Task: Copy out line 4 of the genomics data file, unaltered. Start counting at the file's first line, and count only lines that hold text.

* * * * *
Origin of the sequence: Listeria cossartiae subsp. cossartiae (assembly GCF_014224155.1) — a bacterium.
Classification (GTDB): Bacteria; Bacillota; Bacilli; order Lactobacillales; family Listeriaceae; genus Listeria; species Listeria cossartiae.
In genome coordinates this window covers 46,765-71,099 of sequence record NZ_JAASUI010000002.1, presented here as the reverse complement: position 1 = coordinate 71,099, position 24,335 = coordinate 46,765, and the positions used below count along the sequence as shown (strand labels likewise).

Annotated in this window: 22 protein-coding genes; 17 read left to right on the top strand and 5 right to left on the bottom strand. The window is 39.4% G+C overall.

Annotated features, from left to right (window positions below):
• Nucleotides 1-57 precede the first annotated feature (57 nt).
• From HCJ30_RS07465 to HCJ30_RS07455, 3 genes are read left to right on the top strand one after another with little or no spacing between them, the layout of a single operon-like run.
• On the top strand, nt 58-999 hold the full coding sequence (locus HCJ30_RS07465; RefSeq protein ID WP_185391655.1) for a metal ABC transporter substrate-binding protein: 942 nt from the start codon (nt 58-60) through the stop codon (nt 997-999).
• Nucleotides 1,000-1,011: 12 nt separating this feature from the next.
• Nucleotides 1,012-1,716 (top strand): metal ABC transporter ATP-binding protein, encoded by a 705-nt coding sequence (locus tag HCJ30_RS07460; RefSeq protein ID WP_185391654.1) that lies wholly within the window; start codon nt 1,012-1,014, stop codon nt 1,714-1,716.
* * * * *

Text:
Annotated in this window: 22 protein-coding genes; 17 read left to right on the top strand and 5 right to left on the bottom strand. The window is 39.4% G+C overall.